Having the bike for 5 months now, I'm, still learning and still taking it easy. Yes, this bike is extremely powerful and fast and I love that, but I bought this bike just to be able to enjoy the ride. No rush in getting it over with.
 

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Well, This is my first bike in 30 years and I can tell you that it was a real hard beast to tame when I bought it the first day but I have taken the course and did learn some techniques but I can tell you this is the bike for my size and anything less wouldn't do! (6'1" 220lbs)

I did try the Vrod several times and none of the other bikes that even look bigger were as balanced as this bike. The idea of what you do and how you get hurt has to do with your experiences, I can tell you that I have done 140 with the bike and as amazing as it was, it's not what I wanna do all the time.

This is heavy cruiser and has to be handled properly! Otherwise this is a perfect bike for anyone who wants a big bike like this.
I am sure riding a 250 and then going to this really doesn't give you much experience as the handling and controlling this bike is so much different than any other bike I have ridden before.

All I can say is I wouldn't trade this for any other bike on the road, specially not the custom rods since they are really just a show bike and not to be ridden at all except going straight and looking good parked. :bigthumbsup:
 

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Other than riding a few dirtbikes when I was a kid, my first bike was a Yamaha Fazer purchased in 94. Rode it quite a bit for 2 1/2 years then sold. Had not ridden since. Decided to get back into riding and bought my 109 the beginning of June. Immediately took an MSF course.

This is a big, and very powerful bike... but I find it much more balanced and comfortable than the 250's in the MSF course. I'll be the first to admit, that I have yet to ride my 109 the extreme. I'm riding, and getting great enjoyment, from just cruising around town and a couple short road trips and keeping it to the speed limit..... at least until I have a bit more experience under my belt. This is my choice and I'm not even tempted to ride hard like many of the veterans on this board. They have the ability and experience and are capable of it. I know I'm not there yet, but will be in time.

That being said, I would have not gotten a smaller bike. It would have been a total waste of money and I would not be able to sell in a year and get a decent price. Therefore I got this bike knowing I'd take the safety course and work my way back into riding.

To each his own, but I have been comfortable with my choice as has my wife(the boss) :D

Mike
 

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I buy into the logic... sort of... the M isn't exactly the best bike for people to start on - there's a helluva lot better choices... the combination of size and power are kind of difficult...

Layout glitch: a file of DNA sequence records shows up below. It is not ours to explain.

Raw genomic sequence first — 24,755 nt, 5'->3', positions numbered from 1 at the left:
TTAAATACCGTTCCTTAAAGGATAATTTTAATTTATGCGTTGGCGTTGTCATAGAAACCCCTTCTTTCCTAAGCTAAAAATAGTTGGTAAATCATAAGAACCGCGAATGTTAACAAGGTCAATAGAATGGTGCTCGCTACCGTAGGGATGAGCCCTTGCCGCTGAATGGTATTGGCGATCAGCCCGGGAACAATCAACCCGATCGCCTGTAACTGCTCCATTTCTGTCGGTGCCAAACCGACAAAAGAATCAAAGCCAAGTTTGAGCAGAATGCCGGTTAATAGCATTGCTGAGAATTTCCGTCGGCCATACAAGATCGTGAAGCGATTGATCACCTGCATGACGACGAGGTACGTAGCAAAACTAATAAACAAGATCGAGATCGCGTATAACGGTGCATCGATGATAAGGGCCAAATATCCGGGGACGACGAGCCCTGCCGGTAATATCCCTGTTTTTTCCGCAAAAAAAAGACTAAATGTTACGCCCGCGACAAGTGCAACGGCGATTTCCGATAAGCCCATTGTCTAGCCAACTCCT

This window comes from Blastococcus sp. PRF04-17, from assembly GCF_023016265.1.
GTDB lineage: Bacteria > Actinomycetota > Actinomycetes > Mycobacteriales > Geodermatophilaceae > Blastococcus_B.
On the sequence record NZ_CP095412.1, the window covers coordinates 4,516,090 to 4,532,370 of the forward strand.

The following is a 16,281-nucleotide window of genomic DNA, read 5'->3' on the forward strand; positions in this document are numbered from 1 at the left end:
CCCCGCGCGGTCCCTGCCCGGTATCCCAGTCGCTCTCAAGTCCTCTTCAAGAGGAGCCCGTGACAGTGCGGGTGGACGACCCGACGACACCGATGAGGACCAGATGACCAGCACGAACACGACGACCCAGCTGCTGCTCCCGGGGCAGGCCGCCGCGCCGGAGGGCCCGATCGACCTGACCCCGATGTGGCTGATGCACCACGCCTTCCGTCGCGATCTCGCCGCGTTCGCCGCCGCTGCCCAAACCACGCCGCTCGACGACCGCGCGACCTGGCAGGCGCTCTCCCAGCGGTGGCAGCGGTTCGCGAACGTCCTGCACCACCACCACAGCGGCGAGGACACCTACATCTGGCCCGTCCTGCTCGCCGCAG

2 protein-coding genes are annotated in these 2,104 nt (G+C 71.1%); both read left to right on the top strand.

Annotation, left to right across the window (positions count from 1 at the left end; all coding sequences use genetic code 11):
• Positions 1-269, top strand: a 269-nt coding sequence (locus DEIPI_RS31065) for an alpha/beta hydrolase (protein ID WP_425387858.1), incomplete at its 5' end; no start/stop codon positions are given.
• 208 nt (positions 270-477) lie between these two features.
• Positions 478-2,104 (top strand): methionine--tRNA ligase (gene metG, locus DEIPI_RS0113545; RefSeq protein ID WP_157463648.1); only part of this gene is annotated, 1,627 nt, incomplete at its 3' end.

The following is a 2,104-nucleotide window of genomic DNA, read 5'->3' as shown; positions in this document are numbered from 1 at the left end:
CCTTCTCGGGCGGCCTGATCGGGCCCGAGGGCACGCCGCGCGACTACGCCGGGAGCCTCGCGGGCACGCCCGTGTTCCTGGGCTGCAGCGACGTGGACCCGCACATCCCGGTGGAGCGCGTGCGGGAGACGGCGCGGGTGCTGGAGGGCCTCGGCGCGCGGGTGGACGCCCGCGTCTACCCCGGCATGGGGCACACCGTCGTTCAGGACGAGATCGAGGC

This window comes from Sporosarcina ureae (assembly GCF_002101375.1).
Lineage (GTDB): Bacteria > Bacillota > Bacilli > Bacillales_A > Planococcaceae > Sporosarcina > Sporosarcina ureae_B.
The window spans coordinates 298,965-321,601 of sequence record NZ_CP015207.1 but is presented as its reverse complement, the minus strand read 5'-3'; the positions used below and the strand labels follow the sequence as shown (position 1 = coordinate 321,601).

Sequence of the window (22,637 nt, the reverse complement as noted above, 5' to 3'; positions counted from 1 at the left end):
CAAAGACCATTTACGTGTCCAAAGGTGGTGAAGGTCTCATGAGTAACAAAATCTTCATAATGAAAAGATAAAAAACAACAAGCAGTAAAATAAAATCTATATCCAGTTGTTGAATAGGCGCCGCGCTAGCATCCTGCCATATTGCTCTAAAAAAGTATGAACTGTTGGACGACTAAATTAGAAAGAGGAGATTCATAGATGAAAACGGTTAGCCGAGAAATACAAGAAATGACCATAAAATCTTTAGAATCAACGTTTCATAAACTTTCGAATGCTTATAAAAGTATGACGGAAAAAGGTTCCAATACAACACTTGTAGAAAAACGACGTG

...people CAN learn on this bike... I'd prefer they didn't if I were their family though. I'd say a cruiser in the 1100 - 1500 range would be a better "learning" cruiser...

...if a person wants to try learn on this bike - well, that's their choice. If a bike is less power responsive on the low end, I think the learning curve would be a helluva lot quicker. Might be cheaper too if you "learned" on a used bike.

What irks me a helluva lot more are kids starting with a Gixxer - some are staring on the 'busa. Any bike will get you into trouble but a race ready rocket is begging for someone who is inexperienced to become road paint.
 

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Bluecruzer said:
What irks me a helluva lot more are kids starting with a Gixxer - some are staring on the 'busa. Any bike will get you into trouble but a race ready rocket is begging for someone who is inexperienced to become road paint.
That's why most countries have tiered licensing. Heck, I had to putt around on a 50cc Vespa in order to prove myself worthy of moving up to the 250cc class. In hindsight, it was probably for my own good.
 

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I think all new riders should spend time riding in the dirt first before going on the pavement. It teaches you a lot about braking and throttle input plus it is softer when you go down, and you will go down. I have ridden on the street for over 34 years and my dirt bike roots have kept me alive. I have survived two on road crashes due to anothers fault but still felt like I could have been more aware even though I did nothing wrong. I used to hate riding through the middle of downtown in Tarrant and Dallas counties but I have adapted. I liken it to combat experience.....combat riding.....never let your guard down.
 
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ummmmm I've been riding for quit awhile but its on dirt, very little road time. This is my first road bike that I've owned. I've had it just over a month (got it July 7th) and have 4232 miles on it. Out of all the street bikes I've been on I think this one is by far the easiest to handle if its given respect and if you practice all the really cool things you learned in the multiple riding courses. Regardless of the bike its the practice that makes the difference, I still hit the parking lots in the mornings and do crazy things just to drill in my defencive riding skills and make sure that if anything major does happen I don't have to think about it I'll just react to it. (try a few high speed drills but not as much as I should)

I agree this is a big bike but dang it was soo good looking...(I think I might have even seen my name on it somewhere :joke:) and I just couldn't get myself on the scooter they where trying to sell me ;).
 
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I have to disagree here. I have found the 109 to be a very good handling and balanced bike. It has a lot of power, but that doesn't make it difficult to ride. I have 5000 miles on it so far and hae enjoyed every one. A 109 rider should be big and strong enough to handle a bike like this.
 

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I got my first linsence for "Light" motorcycle,,max 125cc in Sweden and then when you turn 18 you can get what ever size you want. I started out with my 400cc ( also had my accident with that one ), drove after that for another 15+ years. I remember how I just took it easy with my first 1100cc coming from a 750cc.